1admin / April 4, 2019
1. The character of General Zaroff is portrayed through both direct and indirect characterization. The author uses direct characterization when describing his personality and appearance through Rainsford’s eyes. He uses indirect characterization when describing Zaroff through the conversation between the general and Rainsford. Throughout the dialogue, the author gives hints and evidence pointing to certain personality traits displayed by General Zaroff. The evidence that Zaroff believes he is superior to all animals, including humans, can be found in his conversation with Rainsford where he states that he has conquered all massive beasts, animals are no longer a match for him, and he is stronger than the others. The general constantly boasts about his success in hunting and his skill set.
2. The hunter has a major advantage in the game being played. First, the hunter is one his own territory. Therefore, he is more knowledgeable of the land he is hunting on. Second, the hunter has more advanced weapons. While the prey is only armed with a hunting knife, the hunter has a pistol. The pistol is more effective than the knife when killing. Third, the hunter not only relies on himself and his skills, but also has dogs and an accomplice, Ivan, to help him catch his prey when he is not successful on his own. Fourth, the hunter has been playing this wicked game for much longer and is an avid hunter. Therefore, his skill set is much more varied and advanced than that of a sailor that crashes on the island.
3. As the story progresses, Rainsford’s ideas of hunting change. At the beginning, he is very invested in the sport and believes there is nothing wrong with what he is doing. He simply feels lucky to be the hunter and not the prey. As the stakes get higher and he is faced with a different challenge, he begins to realize that hunting, as enjoyable as it might be for him, is not exactly a good experience for his prey. When he is put in the situation of being Zaroff’s prey, he begins to understand the suffering and worry the animals he kills feel. Rainsford then feels some more sympathy and changes his view on hunting.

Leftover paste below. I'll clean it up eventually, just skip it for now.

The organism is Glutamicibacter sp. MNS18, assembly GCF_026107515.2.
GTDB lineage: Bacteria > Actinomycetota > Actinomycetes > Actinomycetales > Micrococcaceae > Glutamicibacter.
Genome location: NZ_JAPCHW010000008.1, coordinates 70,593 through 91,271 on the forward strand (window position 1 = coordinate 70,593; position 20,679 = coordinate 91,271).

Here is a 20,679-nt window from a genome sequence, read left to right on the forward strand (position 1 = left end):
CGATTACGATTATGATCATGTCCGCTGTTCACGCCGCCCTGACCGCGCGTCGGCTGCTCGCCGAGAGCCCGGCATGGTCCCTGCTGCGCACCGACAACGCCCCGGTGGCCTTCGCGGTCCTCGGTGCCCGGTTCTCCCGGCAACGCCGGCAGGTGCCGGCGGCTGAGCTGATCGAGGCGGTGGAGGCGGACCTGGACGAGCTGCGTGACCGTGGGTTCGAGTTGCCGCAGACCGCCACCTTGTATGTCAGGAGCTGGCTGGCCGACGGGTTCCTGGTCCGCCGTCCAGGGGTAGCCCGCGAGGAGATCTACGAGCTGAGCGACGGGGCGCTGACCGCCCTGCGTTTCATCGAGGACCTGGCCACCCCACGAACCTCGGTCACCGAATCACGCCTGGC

4. In these conversations, Rainsford is more like Zaroff because they look at the world in a very similar way. They both believe the strongest will prevail and they feel no sympathy for their prey. They simply hunt for their own entertainment without ever considering how they would feel is the roles were reversed. He differs from Zaroff because he is not as cold blooded and eager to find danger. He thinks the murder of another man is outrageous and completely wrong. At the end of the story, Rainsford becomes a little more like Whitney in the way that he now understands the suffering and pain these animals undergo and he is more considerate.
5. I would consider “The Most Dangerous Game” to be commercial fiction because the plot moves along very quickly and there are many dangerous, risky situations. Although it does contain some characterization, it is more focused on the conflict at hand and the events occurring through the story. The plot is much more intense and the theme is quite complex.
6. General Zaroff might be putting a value on Rainsford during dinner because he is going to become his prey soon. He wants to know what he is going up against and if he wins, how great his success is.
7. The location plays a huge role in the theme of this story. The island is alone in the middle of the ocean adding to the theme of suspense and solitude. There is a constant dark theme of being alone and in danger.
8. The irony of the statement “Who cares what a jaguar feels?” is that when Rainsford is put in the same position, he wants his feelings to be taken into consideration. At the end of the story, Rainsford might feel differently because he suffered what those animals have undergone and he understands and is considerate.
9. The figurative literary devices used in the beginning of the story set the ominous and frightening mood. They also foreshadow danger and events that are yet to come. These devices also point to an underlying issue discussed in this story, animal cruelty.
10. Rainsford’s past experiences helped him elude Zaroff because he had a very advanced knowledge and skill set due to his years of hunting. He was able to create a complicated trail
that would be difficult to follow. He also created successful and efficient traps.